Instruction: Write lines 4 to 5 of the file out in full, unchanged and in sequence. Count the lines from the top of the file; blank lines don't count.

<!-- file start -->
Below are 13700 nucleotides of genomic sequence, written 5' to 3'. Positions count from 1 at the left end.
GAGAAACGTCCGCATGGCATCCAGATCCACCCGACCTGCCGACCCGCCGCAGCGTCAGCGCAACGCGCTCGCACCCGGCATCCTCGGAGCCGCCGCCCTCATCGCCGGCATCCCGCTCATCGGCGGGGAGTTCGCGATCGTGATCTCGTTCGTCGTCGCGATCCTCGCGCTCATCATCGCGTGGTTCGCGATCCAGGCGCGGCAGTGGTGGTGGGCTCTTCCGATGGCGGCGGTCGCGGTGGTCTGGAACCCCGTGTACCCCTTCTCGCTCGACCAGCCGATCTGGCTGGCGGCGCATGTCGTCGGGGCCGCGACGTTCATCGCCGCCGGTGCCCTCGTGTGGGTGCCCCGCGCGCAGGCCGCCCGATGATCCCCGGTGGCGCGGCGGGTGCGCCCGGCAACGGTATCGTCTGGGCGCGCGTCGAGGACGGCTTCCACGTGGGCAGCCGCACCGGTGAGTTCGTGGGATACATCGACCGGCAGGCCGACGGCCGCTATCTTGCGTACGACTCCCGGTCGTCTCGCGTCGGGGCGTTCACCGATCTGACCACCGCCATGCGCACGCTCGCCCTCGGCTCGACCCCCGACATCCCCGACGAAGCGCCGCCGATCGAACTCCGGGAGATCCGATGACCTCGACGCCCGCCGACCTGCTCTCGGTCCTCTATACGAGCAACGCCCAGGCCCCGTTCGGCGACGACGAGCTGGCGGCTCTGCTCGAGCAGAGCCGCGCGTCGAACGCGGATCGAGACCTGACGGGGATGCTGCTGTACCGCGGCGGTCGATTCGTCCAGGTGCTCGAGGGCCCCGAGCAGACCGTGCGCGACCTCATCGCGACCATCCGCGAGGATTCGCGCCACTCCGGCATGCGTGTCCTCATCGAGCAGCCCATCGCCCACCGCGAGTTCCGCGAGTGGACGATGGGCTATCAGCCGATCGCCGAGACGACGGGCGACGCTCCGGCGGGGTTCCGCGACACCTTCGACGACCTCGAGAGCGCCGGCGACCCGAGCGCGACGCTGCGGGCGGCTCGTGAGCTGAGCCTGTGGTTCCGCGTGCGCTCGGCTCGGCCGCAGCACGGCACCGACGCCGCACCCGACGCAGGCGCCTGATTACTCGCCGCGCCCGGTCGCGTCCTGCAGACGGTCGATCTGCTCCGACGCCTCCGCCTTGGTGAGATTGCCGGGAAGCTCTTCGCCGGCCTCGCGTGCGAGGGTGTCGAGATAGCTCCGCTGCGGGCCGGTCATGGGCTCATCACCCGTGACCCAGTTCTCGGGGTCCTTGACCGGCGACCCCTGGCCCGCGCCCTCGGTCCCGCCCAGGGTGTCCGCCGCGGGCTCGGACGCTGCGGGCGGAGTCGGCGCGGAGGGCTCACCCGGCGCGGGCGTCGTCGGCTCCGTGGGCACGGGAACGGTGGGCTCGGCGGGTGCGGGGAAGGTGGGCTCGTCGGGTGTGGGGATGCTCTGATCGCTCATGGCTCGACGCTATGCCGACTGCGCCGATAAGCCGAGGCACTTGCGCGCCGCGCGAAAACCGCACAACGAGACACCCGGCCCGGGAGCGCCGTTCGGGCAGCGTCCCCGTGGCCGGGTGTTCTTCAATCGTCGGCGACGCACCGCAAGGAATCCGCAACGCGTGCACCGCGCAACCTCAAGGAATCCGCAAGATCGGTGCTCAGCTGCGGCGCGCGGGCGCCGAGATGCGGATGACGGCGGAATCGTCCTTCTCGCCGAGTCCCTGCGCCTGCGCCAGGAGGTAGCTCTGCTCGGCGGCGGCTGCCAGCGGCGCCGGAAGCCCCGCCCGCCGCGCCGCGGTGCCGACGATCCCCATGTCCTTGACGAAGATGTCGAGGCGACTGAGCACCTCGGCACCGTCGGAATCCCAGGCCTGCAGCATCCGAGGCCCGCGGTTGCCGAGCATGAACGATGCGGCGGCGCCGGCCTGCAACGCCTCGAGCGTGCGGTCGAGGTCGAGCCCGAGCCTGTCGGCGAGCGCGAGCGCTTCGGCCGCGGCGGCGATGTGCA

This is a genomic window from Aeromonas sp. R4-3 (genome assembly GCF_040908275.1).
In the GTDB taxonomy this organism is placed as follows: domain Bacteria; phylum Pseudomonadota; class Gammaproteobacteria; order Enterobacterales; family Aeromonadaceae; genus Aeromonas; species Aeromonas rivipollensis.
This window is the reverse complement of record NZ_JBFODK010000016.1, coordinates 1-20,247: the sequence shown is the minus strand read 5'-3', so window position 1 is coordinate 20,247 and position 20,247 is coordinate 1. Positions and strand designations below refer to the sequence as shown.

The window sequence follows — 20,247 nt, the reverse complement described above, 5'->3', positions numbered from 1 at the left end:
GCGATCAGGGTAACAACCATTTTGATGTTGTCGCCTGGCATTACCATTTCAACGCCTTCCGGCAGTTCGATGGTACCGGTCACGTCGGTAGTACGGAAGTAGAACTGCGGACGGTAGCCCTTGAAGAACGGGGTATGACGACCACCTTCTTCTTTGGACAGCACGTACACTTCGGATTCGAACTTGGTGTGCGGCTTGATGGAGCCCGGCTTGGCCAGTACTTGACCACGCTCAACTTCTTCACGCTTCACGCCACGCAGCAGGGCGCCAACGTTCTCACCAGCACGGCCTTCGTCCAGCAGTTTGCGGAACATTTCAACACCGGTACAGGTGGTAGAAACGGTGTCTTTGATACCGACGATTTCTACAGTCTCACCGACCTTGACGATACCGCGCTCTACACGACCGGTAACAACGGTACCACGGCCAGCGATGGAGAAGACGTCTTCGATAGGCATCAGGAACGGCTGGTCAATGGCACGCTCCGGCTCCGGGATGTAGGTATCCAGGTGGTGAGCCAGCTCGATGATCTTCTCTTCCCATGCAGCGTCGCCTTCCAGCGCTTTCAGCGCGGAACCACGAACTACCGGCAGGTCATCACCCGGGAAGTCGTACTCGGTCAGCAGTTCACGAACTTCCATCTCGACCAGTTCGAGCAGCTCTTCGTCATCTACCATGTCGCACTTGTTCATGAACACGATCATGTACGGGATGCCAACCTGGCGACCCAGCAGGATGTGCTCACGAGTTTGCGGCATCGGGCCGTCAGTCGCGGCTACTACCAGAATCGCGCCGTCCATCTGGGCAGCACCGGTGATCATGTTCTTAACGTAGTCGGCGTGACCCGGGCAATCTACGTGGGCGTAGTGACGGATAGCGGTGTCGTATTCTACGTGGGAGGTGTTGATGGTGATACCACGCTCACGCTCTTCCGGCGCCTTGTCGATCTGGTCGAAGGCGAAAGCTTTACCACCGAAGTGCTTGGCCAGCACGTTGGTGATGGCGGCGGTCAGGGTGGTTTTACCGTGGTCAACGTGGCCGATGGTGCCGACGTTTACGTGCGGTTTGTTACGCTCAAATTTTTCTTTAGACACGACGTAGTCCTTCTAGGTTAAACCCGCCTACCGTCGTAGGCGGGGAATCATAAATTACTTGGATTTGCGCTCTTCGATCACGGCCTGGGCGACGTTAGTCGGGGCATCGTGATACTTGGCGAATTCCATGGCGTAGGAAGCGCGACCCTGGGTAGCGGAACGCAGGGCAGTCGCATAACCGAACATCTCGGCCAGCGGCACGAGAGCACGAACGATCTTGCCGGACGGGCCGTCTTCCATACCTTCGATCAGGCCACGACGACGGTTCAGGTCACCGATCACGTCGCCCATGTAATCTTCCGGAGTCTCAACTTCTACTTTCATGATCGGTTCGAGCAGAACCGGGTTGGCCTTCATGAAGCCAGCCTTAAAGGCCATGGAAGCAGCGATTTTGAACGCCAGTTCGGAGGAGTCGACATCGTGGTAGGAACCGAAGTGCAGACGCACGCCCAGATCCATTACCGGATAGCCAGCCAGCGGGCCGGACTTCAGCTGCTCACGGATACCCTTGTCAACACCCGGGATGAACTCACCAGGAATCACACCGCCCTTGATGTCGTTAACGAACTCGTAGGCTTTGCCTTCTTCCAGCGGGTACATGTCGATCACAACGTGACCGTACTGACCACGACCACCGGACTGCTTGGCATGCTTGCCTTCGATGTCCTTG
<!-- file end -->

In the GTDB taxonomy this organism is placed as follows: domain Bacteria; phylum Pseudomonadota; class Gammaproteobacteria; order Enterobacterales; family Aeromonadaceae; genus Aeromonas; species Aeromonas rivipollensis.
This window is the reverse complement of record NZ_JBFODK010000016.1, coordinates 1-20,247: the sequence shown is the minus strand read 5'-3', so window position 1 is coordinate 20,247 and position 20,247 is coordinate 1. Positions and strand designations below refer to the sequence as shown.